• Set a date to revisit in 6 weeks (to make sure you actually addressed the risks you’ve just identified, and see where things stand).

 

“Oh, that should be easy – maybe a few minutes…”

Hearing those words makes me feel like I’m tied mutely to a railway track, unable to scream for help as a train thunders towards me. We humans are walking sacks of blood, bile and bias, and estimating how long things will take brings out the worst in us.

A product manager recently asked me if one can get better at knowing whether things are easy or hard, and how long they will take. The good news is that with practice, you can help people estimate much better with your help than they would on their own.

Understand the problem you’re trying to solve.

If you don’t understand the problem well enough, you’re certainly blind to its potential complexities. Product managers are often in a *better* position than anyone else!

Understand what’s involved in the proposed solution(s).

This can be the trickiest part for non-engineers, because the details of the solution may sometimes be pretty arcane. Here’s what you can do:

  • You can go a long way by asking good questions about how things work, and what’s involved in the solution. Listen carefully to the answers. If they don’t make sense, ask for a higher-level explanation, or from a different person. Explain it back – that will make sure you’ve got it right and help you internalise it. Take good notes. Over time, you’ll start to see how the pieces interconnect, and what problems are similar to one another, and this will get easier and easier.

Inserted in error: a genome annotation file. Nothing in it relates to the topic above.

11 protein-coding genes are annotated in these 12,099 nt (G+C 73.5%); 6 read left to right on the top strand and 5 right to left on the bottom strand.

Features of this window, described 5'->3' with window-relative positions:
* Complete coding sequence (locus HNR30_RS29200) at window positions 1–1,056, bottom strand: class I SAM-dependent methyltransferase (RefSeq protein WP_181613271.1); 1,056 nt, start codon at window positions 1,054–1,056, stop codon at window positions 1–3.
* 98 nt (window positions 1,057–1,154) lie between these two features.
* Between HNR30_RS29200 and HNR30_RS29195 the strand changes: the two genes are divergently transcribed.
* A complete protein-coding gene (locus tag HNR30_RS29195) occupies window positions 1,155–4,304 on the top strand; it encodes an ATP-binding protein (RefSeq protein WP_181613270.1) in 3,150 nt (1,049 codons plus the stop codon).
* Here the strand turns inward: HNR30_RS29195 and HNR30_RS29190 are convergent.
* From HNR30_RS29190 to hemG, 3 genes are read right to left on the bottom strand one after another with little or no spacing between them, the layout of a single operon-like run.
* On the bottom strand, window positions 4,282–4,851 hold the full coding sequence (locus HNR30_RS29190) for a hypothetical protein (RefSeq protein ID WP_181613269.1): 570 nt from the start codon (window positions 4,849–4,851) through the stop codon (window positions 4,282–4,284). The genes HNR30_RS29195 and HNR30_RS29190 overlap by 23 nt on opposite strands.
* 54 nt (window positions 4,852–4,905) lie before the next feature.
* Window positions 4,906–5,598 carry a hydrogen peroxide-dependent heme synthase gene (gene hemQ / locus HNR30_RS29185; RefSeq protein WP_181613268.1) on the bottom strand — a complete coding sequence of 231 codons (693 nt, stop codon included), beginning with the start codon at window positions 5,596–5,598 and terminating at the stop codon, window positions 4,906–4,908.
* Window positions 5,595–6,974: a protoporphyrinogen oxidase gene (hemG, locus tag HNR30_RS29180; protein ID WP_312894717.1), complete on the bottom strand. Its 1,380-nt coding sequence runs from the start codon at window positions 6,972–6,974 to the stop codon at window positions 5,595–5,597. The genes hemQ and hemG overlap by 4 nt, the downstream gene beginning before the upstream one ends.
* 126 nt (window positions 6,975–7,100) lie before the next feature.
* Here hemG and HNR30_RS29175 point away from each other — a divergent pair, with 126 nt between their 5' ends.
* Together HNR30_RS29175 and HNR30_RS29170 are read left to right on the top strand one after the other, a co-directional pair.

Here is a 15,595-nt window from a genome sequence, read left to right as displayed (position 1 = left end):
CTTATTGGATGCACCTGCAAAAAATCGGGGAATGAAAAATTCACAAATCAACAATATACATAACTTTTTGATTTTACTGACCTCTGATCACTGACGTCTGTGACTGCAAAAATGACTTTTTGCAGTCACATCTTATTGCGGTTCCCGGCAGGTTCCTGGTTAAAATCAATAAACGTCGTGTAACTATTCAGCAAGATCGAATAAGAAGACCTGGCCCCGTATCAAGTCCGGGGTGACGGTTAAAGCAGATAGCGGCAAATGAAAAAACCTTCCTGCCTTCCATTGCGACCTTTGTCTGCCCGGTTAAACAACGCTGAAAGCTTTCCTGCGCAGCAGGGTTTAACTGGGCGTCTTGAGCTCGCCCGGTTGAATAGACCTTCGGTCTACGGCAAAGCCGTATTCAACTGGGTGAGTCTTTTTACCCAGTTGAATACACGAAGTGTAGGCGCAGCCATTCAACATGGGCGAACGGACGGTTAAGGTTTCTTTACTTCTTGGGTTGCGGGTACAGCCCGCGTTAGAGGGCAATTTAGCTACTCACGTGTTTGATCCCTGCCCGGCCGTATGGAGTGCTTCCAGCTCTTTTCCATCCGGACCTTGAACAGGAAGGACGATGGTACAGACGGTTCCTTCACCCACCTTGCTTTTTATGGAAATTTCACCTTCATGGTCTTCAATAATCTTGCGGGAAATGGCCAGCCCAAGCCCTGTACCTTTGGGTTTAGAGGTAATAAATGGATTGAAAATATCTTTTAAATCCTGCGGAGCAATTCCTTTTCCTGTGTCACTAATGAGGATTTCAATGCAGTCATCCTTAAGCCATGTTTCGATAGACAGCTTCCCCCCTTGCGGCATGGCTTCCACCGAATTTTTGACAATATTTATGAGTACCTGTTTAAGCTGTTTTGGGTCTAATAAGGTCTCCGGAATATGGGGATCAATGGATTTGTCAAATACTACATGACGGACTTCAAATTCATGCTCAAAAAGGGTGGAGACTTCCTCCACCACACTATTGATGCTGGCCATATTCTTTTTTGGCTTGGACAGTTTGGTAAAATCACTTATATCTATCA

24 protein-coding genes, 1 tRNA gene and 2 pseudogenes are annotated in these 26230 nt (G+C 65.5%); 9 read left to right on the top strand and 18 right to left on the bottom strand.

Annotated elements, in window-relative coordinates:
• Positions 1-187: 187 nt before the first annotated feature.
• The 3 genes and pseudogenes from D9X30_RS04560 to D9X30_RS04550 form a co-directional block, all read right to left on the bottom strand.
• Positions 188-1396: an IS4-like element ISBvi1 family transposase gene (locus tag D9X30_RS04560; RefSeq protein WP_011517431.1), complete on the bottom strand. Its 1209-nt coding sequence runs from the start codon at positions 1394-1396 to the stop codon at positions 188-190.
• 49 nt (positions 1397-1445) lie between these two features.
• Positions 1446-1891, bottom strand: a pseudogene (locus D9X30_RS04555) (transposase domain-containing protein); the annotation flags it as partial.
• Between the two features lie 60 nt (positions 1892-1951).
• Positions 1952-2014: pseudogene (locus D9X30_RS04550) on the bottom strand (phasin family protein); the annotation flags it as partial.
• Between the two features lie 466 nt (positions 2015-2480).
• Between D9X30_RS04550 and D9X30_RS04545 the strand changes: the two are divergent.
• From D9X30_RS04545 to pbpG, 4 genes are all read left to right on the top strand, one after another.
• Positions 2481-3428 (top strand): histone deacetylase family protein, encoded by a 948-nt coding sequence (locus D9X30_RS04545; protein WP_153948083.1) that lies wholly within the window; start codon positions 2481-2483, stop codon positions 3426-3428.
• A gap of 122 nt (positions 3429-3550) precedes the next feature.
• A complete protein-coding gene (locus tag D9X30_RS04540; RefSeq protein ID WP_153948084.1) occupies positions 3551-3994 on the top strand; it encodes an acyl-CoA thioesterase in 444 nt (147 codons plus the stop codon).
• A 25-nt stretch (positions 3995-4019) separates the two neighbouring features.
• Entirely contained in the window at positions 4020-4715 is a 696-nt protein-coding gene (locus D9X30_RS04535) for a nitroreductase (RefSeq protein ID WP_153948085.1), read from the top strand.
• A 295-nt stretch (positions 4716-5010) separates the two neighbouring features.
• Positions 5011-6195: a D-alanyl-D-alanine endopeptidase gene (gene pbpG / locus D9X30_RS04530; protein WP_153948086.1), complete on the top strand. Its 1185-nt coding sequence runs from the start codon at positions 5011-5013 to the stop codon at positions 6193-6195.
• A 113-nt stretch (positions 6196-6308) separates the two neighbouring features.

• Don’t ask for an estimate for the whole solution. Break the solution down into pieces, estimate the size of each piece, and add them back together. In my experience, people can’t reliably estimate how long things will take beyond a few hours – so if the estimates are much bigger than this, break the pieces down into smaller and smaller chunks.
  • Be the rubber duck!
  • Offer to pair-program with a developer during the unit testing. You’ll get a really deep understanding of how the system works, and where the difficulties lie. Better still, if you write your tests before writing your code, your test suite provides a kind of score card for how close you are to a solution, and you’ll reduce time spent in QA.

Be aware and on the alert for pitfalls and cognitive biases that lead to poor estimations.

Human beings tend to be lazy about thinking through all the pieces for a complete solution (just focusing on the major parts, or the interesting parts, and ignoring the detail or the final 20% to make things perfect that takes all the time). They also tend to focus on the best case (if everything goes right) and ignore all the things that might go wrong. You never know what will go wrong, but if you have a sense of some possible pitfalls, you can factor them into your estimate. Possible approaches:

  • Start by asking out loud ‘what are the hidden traps, complications, edge cases, difficulties or things that could go wrong. When we did similar things in the past, how long did it end up taking? Were there surprise pitfalls that made it harder than we anticipated?’ Or run a premortem. You’ll get much better estimates after this discussion.
  • Use Planning Poker as an estimation approach. Each person makes an estimate in isolation – this forces them to think things through, and avoids estimates being dominated by what was said first or most loudly. The discussion afterwards creates an informed consensus view, and provides immediate feedback for people whose estimates are wildly off.
  • As a last resort: make an optimistic estimate and double it.

Learn from feedback.

  • Force yourself (or the project team) to make an estimate in advance, then during the project retrospective, compare the actual time taken to the estimated time. That would be the best way for everyone to learn from feedback! ‘We thought it was going to be X, but it turned out to be 2X’.
  • If things take much longer than anticipated, ask how we could have predicted this in advance. That might help you avoid similar estimation mistakes in future.
  • Notice if certain kinds of tasks tend to take longer than anticipated.
  • Notice if certain people tend to be inaccurate, and give them feedback on this.

Two-level tagging